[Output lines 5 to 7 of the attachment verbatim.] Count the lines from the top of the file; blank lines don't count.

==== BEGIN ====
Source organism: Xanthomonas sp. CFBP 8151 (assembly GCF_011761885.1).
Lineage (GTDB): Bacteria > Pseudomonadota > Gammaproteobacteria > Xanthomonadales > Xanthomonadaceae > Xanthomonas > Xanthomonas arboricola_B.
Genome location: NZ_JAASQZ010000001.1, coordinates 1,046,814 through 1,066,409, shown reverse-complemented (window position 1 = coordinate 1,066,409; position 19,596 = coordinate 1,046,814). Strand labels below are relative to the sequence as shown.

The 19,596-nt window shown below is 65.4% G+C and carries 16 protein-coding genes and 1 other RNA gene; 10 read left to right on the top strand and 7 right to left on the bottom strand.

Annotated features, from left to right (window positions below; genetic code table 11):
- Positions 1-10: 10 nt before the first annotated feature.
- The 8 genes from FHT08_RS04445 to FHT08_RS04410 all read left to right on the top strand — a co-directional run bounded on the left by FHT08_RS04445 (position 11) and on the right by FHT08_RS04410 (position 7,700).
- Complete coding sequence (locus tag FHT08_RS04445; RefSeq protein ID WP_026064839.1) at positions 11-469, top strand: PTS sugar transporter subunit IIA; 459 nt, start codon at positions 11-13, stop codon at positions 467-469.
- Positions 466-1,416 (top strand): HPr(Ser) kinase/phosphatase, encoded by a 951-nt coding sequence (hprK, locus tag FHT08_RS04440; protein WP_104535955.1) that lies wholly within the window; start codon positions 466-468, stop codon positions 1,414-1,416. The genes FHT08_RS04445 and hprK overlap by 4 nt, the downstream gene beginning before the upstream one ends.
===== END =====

Annotated features, from left to right (window positions below; genetic code table 11):
- Positions 1-10: 10 nt before the first annotated feature.
- The 8 genes from FHT08_RS04445 to FHT08_RS04410 all read left to right on the top strand — a co-directional run bounded on the left by FHT08_RS04445 (position 11) and on the right by FHT08_RS04410 (position 7,700).